In this judgment the insured was hired to build a bridge and obtained a “builder’s risk policy” from the insurer.
In building and integrating the supportive structures of the bridge, the insured’s poor vibration of concrete resulted in construction formations known as honeycombing and voiding which harmed the structural integrity of the bridge. Consequently, the insured had to replace sizeable portions of the bridge’s supportive structures. The insured claimed under its policy.
The insurer declined arguing that there had been no damage as contemplated by the policy.
The policy insured against “all risks of direct physical loss of or damage to insured property”. There were certain excluded perils. The terms “insured peril”, “physical loss” and “damage” were not defined.
The sole coverage disagreement was whether “damage” was properly understood to include the costs of fixing the concrete floors that weakened the bridge.
The insured’s inadequate vibration caused a decrease in the weightbearing capacity of the bridge and its support structures. The court said that a decreased weightbearing capacity was surely an injury, or at the very least a bad effect, on the bridge and its support structures.
That was in accordance with the dictionary definition of “damage” to include “any bad effect on something”. The court said that assessment of the meaning of “damage” need not end with the dictionary.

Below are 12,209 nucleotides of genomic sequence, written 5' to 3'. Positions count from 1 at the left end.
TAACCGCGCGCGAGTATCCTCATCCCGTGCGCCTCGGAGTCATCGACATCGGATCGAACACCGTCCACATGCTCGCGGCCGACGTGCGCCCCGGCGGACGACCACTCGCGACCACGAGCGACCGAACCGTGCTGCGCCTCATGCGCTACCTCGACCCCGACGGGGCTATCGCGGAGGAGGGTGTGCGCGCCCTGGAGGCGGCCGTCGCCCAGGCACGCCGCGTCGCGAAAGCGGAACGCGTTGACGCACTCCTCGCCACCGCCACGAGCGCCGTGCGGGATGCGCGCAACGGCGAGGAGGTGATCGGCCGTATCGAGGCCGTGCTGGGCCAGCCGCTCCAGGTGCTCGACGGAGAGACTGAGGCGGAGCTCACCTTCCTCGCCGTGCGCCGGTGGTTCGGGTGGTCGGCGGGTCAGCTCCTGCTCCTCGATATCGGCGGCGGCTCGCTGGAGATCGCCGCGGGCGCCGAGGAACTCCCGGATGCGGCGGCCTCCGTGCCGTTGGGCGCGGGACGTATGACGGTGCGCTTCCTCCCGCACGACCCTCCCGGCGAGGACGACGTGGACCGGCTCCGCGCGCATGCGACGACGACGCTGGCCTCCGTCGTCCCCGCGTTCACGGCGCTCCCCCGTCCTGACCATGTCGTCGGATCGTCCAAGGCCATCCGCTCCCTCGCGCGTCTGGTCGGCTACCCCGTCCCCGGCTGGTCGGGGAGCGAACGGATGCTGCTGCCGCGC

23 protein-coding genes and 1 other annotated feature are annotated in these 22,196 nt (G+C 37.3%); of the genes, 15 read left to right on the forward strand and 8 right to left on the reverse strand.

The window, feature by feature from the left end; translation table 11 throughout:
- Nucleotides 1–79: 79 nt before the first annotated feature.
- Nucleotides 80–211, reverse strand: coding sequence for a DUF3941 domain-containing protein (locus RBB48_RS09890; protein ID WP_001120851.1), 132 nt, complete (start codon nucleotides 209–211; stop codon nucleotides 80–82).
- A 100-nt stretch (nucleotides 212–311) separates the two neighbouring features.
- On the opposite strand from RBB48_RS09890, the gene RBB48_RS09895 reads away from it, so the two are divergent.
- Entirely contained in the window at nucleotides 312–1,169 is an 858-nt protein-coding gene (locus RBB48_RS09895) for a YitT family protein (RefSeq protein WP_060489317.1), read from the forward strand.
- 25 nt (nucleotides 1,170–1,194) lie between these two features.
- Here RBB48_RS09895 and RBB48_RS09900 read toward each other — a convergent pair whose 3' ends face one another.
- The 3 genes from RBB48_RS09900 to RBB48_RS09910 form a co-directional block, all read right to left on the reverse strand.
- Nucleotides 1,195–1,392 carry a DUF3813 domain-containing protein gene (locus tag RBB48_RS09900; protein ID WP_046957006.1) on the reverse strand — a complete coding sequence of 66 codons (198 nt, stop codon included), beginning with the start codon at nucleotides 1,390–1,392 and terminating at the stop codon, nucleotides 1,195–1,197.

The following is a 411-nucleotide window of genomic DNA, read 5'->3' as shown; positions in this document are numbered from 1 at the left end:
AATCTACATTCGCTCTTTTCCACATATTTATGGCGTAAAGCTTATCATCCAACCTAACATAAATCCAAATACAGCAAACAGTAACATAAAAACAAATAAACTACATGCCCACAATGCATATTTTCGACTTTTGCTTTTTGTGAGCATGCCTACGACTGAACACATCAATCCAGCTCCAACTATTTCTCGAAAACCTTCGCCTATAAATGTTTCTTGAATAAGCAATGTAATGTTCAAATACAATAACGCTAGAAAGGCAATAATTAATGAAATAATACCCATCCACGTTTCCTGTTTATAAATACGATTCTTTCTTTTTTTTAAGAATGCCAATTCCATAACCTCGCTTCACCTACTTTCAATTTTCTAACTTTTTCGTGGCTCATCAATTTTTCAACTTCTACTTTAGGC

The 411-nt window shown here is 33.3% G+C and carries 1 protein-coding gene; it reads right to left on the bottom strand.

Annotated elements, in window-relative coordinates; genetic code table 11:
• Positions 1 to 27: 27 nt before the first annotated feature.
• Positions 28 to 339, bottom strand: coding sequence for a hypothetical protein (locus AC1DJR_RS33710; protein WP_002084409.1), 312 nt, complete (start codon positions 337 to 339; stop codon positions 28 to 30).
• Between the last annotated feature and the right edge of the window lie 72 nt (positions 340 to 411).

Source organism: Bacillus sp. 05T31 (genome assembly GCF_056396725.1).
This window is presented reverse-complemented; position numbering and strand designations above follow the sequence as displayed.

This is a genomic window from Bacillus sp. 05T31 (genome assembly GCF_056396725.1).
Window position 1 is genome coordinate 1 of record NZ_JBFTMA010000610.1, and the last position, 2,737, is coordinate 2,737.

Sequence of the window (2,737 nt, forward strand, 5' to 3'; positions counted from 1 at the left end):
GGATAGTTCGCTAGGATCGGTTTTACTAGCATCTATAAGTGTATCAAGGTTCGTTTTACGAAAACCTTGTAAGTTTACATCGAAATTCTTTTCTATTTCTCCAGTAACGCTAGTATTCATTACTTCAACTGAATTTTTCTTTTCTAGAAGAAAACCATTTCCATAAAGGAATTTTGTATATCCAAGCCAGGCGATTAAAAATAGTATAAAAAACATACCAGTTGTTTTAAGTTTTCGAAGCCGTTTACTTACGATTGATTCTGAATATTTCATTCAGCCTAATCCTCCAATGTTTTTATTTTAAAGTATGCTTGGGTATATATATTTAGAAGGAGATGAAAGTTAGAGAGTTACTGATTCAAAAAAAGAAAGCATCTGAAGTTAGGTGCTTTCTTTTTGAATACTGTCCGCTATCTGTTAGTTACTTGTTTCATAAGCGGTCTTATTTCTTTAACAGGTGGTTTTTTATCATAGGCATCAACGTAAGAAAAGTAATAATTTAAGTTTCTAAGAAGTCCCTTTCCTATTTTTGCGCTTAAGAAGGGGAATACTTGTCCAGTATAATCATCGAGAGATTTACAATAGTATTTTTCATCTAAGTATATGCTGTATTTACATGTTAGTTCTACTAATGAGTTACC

The “Perils Excluded” section of the policy alongside the coverage provision provided further evidence that malformities stemming from defects in material workmanship were unambiguously within the scope of coverage. The clear implication of the relevant exclusion was that “faulty or defective workmanship” could cause “loss, damage or expense”. The court also said that the Defect Extension’s treatment of the term “damage” which it defined as “patent detrimental change” underscored that issues of defective workmanship can cause damage.
The insurer relied on the defective workmanship exclusion which read:
“For the purpose of this policy and not merely this exclusion it is understood and agreed that any portion of the Insured Property shall not be regarded as damaged solely by virtue of the existence of any defect of material workmanship, design, plan or specification.”
The court said that the extension did not suggest that property cannot be “damaged” if there were defects of material workmanship somewhere in the causal chain. Instead, it indicated that defects of material workmanship in and of themselves were insufficient to constitute damage. The insured did not seek reimbursement solely for its defective workmanship. On the undisputed facts the insured’s defective workmanship led to honeycombing and voiding which, in turn, led to decreased structural integrity of the bridge.
The court held that the plain language of the coverage provision, the policy as a whole, and the intent of the parties suggested that structural damage stemming from the insured’s defective workmanship was within the scope of coverage and in the circumstances “damage” was unambiguously properly understood to include the costs of fixing the concrete floors that weakened the bridge.
Some would say that defining “damage” as “any bad effect” is literally a bridge too far.